Client Stories

#WiFi4Homeless: Online School, Off-Line in Shelter

Thank you to City Bar Justice Center summer intern Arielle Rosker for her investigation and for reporting on this story.

*Disclaimer: Please note pseudonyms are used to protect the identity of recipients of CBJC program services and to preserve client confidentiality.

In the typical New York City shelter, internet access is one of many necessities that is not provided. Rose* lives in such a shelter.

Access HRA is the mobile app that allows indigent NYC residents to manage their public benefits, specifically Cash Assistance (welfare) and SNAP (food stamps). In light of the recent pandemic, this app has become the only way for individuals to check in with the City welfare agency about the status of these public benefits. Visiting one of the few open HRA welfare centers to address issues is risky during the pandemic, and reaching an HRA employee via phone is, at times, virtually impossible. Rose was forced to buy her own wireless data plan to download the HRA app and access services that were essential to her family’s survival.

After spending a significant portion of her limited savings to pay for a wireless data plan, Rose realized HRA did not allow individuals to apply for Cash assistance or SNAP benefits through its mobile app – applications could only be submitted through their website which would require her to have access to a working computer and Internet.

Rose has two sons in the second grade. During the COVID-19 outbreak, the Department of Education (DOE) planned to distribute internet enabled loaner tablets to NYC homeless shelter residents so that students could complete the school year remotely. The DOE promised that the tablets would be promptly distributed. In Rose’s case, the devices arrived two weeks after the promised date.

While initially grateful for the tablets, Rose soon realized the devices were not equipped for her family’s needs such as for checking her public benefit case or to search for housing, in fact, they were not even suitable for her children’s school assignments. Rose’s children attend a charter school where teachers require students to appear on an online learning app at least twice a week to meet their class attendance obligations. Unfortunately, the tablets had many restrictions, limiting access to only a few preloaded applications, which did not include this app. As a result, Rose was forced to use the shelter’s computers which only allowed users to be on for twenty minutes at a time. Twenty-minute computer access did not provide Rose’s children with enough time to complete their homework. Rose took matters into her own hands and began teaching her sons using informational packets the shelter printed out for her. Her boys completed their work on a shared twin bed in their one room unit. Still, because of their lack of sufficient internet access, one of Rose’s sons received a low grade for the year. Rose, like any concerned mother, made multiple attempts to contact the school to explain the challenges that led to her son’s poor participation. Unfortunately, she has not been able to reach his teachers.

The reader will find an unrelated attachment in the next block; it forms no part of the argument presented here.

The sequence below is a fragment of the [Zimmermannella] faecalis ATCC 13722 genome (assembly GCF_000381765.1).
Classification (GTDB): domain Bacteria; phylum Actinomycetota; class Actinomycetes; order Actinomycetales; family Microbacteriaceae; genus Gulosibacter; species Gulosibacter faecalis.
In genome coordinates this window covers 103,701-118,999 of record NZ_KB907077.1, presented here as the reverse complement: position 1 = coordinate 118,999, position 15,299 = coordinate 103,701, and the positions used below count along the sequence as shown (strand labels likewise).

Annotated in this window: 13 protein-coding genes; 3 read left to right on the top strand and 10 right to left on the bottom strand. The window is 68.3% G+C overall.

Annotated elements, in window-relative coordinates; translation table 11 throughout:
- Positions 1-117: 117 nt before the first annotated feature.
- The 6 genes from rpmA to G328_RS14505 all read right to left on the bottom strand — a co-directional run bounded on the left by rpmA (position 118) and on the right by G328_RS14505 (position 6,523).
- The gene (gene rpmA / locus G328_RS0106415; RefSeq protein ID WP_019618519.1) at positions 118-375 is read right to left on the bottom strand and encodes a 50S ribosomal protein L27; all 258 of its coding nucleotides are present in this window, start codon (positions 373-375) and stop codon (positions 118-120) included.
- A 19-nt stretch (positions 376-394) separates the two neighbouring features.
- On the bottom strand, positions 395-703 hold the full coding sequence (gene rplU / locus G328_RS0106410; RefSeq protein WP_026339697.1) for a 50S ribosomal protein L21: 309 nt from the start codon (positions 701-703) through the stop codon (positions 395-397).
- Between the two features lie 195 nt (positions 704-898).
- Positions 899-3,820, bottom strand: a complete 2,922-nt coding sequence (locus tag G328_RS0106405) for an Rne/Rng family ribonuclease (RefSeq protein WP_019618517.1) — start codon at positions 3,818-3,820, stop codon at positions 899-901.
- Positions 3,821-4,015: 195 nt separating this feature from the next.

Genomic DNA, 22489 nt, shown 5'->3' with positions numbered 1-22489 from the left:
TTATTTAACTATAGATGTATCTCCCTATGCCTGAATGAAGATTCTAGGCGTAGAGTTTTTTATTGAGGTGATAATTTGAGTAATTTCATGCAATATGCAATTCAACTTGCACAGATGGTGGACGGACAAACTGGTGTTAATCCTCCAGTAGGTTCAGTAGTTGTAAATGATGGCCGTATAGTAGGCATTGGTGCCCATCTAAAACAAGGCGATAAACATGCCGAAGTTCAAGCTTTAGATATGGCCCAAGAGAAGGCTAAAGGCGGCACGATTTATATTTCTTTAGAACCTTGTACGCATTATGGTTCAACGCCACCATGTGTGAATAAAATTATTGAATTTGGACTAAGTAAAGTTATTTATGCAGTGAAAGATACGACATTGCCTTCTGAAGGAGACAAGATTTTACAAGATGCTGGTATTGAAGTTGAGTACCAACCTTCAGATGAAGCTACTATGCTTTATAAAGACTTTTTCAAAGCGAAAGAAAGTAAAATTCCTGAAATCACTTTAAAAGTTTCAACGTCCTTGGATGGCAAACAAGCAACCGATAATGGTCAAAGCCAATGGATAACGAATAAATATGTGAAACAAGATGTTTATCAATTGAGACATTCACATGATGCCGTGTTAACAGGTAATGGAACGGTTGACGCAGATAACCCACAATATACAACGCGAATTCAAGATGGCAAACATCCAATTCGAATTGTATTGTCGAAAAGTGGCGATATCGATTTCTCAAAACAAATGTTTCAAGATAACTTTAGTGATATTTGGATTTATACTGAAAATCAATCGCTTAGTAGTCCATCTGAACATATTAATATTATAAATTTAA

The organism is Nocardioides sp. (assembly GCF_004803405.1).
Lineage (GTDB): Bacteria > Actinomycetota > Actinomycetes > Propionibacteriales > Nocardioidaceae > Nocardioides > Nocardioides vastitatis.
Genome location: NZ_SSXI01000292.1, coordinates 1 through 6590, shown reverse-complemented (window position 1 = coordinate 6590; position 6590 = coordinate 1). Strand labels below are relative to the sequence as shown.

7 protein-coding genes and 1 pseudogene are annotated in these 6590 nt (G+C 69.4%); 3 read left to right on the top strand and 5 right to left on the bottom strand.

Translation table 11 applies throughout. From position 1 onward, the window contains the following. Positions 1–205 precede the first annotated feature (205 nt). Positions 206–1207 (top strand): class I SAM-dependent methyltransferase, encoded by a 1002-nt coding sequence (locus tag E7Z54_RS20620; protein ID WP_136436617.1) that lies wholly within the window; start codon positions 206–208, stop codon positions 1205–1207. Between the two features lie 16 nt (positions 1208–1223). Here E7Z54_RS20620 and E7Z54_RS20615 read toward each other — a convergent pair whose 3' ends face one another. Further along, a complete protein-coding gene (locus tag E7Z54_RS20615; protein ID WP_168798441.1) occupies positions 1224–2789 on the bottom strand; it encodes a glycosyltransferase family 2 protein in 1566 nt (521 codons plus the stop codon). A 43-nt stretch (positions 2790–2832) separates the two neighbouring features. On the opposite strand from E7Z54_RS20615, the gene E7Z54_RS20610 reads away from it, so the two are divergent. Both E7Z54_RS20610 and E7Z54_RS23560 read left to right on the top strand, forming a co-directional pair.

Providing Wi-Fi access would “greatly help single moms with kids”, she said. She believes nothing justifies the DOE’s failure to prepare a backup school plan to ensure remote learning was accessible to all children. Rose hopes mainstream society will recognize that depriving disadvantaged communities of access to the internet simply “makes no sense” – it has become a service as basic as heat, clean water, and food. It is essential.

Support the City Bar Justice Center’s and the New York City Bar Association’s #WiFi4Homeless advocacy campaign urging the City to include and prioritize homeless shelters in their plan to expand broadband internet access to low-income New Yorkers who have been disproportionately impacted by the pandemic: